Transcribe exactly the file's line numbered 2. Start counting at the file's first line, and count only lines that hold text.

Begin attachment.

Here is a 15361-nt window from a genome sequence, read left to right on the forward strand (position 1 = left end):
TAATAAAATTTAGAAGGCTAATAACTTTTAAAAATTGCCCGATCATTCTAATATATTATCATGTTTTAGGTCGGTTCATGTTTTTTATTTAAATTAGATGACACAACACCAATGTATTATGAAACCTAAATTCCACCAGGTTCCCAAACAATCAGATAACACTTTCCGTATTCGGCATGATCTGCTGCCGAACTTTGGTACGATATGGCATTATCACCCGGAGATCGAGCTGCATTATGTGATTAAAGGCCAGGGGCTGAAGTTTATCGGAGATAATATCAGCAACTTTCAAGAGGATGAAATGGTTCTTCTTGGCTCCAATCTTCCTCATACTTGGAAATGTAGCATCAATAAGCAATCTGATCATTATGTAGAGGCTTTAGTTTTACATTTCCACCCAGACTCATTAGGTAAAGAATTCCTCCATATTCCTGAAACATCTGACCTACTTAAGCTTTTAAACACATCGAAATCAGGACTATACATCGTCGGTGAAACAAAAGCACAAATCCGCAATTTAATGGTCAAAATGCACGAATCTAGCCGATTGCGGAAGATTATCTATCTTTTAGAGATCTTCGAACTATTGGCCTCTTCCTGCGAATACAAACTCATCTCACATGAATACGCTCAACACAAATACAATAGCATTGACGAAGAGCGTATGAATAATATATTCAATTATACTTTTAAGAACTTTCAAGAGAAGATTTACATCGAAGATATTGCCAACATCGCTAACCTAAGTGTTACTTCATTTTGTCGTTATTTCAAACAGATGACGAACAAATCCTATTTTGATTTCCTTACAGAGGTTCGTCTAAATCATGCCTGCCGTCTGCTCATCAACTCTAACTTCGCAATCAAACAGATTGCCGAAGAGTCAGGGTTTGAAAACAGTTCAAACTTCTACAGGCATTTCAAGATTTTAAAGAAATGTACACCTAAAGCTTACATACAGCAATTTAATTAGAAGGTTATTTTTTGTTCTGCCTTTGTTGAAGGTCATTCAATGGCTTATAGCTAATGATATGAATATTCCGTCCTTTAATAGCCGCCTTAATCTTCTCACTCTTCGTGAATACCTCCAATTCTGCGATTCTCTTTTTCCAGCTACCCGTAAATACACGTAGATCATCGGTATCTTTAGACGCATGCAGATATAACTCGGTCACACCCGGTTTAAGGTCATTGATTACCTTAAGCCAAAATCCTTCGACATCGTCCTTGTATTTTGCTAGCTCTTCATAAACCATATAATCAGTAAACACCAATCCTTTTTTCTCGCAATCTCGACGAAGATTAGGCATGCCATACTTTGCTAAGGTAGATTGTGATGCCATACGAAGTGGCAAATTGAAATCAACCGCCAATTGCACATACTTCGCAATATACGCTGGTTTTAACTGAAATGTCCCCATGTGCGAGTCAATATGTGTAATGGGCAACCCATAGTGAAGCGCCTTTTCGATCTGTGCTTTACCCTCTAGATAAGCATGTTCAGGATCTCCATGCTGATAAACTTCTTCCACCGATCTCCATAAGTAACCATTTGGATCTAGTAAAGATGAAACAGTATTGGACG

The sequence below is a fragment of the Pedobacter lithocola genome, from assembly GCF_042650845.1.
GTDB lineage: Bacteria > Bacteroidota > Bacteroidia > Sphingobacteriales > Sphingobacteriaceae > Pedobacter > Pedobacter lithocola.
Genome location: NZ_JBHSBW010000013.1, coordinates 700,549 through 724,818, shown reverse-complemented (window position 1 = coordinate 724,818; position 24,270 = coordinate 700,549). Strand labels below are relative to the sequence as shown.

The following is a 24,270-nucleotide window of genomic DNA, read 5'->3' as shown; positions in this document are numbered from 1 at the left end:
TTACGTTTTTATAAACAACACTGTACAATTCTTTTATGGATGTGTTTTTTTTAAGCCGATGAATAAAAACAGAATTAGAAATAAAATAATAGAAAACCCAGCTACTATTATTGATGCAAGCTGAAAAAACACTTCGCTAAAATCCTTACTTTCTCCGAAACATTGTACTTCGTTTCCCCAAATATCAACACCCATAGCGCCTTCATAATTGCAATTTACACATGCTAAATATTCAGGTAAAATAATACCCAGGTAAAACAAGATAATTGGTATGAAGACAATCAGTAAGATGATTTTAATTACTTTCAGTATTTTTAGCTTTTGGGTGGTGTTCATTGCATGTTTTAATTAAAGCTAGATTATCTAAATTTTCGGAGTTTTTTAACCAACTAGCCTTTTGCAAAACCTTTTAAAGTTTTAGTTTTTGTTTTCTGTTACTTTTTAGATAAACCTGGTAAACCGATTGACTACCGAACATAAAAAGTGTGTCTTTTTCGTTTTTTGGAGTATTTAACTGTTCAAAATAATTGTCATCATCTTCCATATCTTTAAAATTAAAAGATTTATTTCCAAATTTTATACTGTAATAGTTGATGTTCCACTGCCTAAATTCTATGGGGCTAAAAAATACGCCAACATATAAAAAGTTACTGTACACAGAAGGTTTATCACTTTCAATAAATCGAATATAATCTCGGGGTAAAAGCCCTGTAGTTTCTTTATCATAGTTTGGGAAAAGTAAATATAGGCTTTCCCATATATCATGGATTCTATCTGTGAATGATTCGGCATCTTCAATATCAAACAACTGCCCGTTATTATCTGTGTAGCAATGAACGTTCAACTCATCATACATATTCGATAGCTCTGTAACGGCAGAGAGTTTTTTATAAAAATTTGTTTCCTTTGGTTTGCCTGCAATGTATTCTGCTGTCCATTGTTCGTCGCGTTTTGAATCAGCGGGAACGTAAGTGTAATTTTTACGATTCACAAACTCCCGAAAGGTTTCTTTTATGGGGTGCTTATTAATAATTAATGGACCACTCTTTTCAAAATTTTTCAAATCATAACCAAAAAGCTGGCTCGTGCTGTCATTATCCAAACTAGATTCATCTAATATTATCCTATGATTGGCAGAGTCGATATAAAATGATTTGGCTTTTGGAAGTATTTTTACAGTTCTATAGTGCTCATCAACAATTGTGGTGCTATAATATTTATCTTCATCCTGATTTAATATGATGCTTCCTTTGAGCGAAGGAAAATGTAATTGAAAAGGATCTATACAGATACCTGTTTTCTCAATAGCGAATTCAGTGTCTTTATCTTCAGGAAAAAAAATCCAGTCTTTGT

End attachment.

TAATAAAATTTAGAAGGCTAATAACTTTTAAAAATTGCCCGATCATTCTAATATATTATCATGTTTTAGGTCGGTTCATGTTTTTTATTTAAATTAGATGACACAACACCAATGTATTATGAAACCTAAATTCCACCAGGTTCCCAAACAATCAGATAACACTTTCCGTATTCGGCATGATCTGCTGCCGAACTTTGGTACGATATGGCATTATCACCCGGAGATCGAGCTGCATTATGTGATTAAAGGCCAGGGGCTGAAGTTTATCGGAGATAATATCAGCAACTTTCAAGAGGATGAAATGGTTCTTCTTGGCTCCAATCTTCCTCATACTTGGAAATGTAGCATCAATAAGCAATCTGATCATTATGTAGAGGCTTTAGTTTTACATTTCCACCCAGACTCATTAGGTAAAGAATTCCTCCATATTCCTGAAACATCTGACCTACTTAAGCTTTTAAACACATCGAAATCAGGACTATACATCGTCGGTGAAACAAAAGCACAAATCCGCAATTTAATGGTCAAAATGCACGAATCTAGCCGATTGCGGAAGATTATCTATCTTTTAGAGATCTTCGAACTATTGGCCTCTTCCTGCGAATACAAACTCATCTCACATGAATACGCTCAACACAAATACAATAGCATTGACGAAGAGCGTATGAATAATATATTCAATTATACTTTTAAGAACTTTCAAGAGAAGATTTACATCGAAGATATTGCCAACATCGCTAACCTAAGTGTTACTTCATTTTGTCGTTATTTCAAACAGATGACGAACAAATCCTATTTTGATTTCCTTACAGAGGTTCGTCTAAATCATGCCTGCCGTCTGCTCATCAACTCTAACTTCGCAATCAAACAGATTGCCGAAGAGTCAGGGTTTGAAAACAGTTCAAACTTCTACAGGCATTTCAAGATTTTAAAGAAATGTACACCTAAAGCTTACATACAGCAATTTAATTAGAAGGTTATTTTTTGTTCTGCCTTTGTTGAAGGTCATTCAATGGCTTATAGCTAATGATATGAATATTCCGTCCTTTAATAGCCGCCTTAATCTTCTCACTCTTCGTGAATACCTCCAATTCTGCGATTCTCTTTTTCCAGCTACCCGTAAATACACGTAGATCATCGGTATCTTTAGACGCATGCAGATATAACTCGGTCACACCCGGTTTAAGGTCATTGATTACCTTAAGCCAAAATCCTTCGACATCGTCCTTGTATTTTGCTAGCTCTTCATAAACCATATAATCAGTAAACACCAATCCTTTTTTCTCGCAATCTCGACGAAGATTAGGCATGCCATACTTTGCTAAGGTAGATTGTGATGCCATACGAAGTGGCAAATTGAAATCAACCGCCAATTGCACATACTTCGCAATATACGCTGGTTTTAACTGAAATGTCCCCATGTGCGAGTCAATATGTGTAATGGGCAACCCATAGTGAAGCGCCTTTTCGATCTGTGCTTTACCCTCTAGATAAGCATGTTCAGGATCTCCATGCTGATAAACTTCTTCCACCGATCTCCATAAGTAACCATTTGGATCTAGTAAAGATGAAACAGTATTGGACG